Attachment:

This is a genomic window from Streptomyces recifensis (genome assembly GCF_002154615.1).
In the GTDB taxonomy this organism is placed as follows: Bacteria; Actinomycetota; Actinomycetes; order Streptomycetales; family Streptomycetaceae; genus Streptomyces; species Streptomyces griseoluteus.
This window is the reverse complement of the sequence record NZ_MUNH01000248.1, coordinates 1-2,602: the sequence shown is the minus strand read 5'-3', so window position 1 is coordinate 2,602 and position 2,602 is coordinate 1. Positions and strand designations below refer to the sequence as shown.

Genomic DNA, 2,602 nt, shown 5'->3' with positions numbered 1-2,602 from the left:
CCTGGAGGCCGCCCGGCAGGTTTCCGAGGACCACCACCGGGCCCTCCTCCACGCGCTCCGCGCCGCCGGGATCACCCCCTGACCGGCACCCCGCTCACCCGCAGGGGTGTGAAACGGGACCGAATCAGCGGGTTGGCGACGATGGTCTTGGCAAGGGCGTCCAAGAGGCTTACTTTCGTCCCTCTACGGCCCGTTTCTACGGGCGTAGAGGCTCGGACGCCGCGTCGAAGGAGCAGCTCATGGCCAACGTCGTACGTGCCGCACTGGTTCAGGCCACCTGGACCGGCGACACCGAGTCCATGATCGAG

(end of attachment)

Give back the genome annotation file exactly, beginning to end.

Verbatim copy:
This is a genomic window from Streptomyces recifensis (genome assembly GCF_002154615.1).
In the GTDB taxonomy this organism is placed as follows: Bacteria; Actinomycetota; Actinomycetes; order Streptomycetales; family Streptomycetaceae; genus Streptomyces; species Streptomyces griseoluteus.
This window is the reverse complement of the sequence record NZ_MUNH01000248.1, coordinates 1-2,602: the sequence shown is the minus strand read 5'-3', so window position 1 is coordinate 2,602 and position 2,602 is coordinate 1. Positions and strand designations below refer to the sequence as shown.

Genomic DNA, 2,602 nt, shown 5'->3' with positions numbered 1-2,602 from the left:
CCTGGAGGCCGCCCGGCAGGTTTCCGAGGACCACCACCGGGCCCTCCTCCACGCGCTCCGCGCCGCCGGGATCACCCCCTGACCGGCACCCCGCTCACCCGCAGGGGTGTGAAACGGGACCGAATCAGCGGGTTGGCGACGATGGTCTTGGCAAGGGCGTCCAAGAGGCTTACTTTCGTCCCTCTACGGCCCGTTTCTACGGGCGTAGAGGCTCGGACGCCGCGTCGAAGGAGCAGCTCATGGCCAACGTCGTACGTGCCGCACTGGTTCAGGCCACCTGGACCGGCGACACCGAGTCCATGATCGAG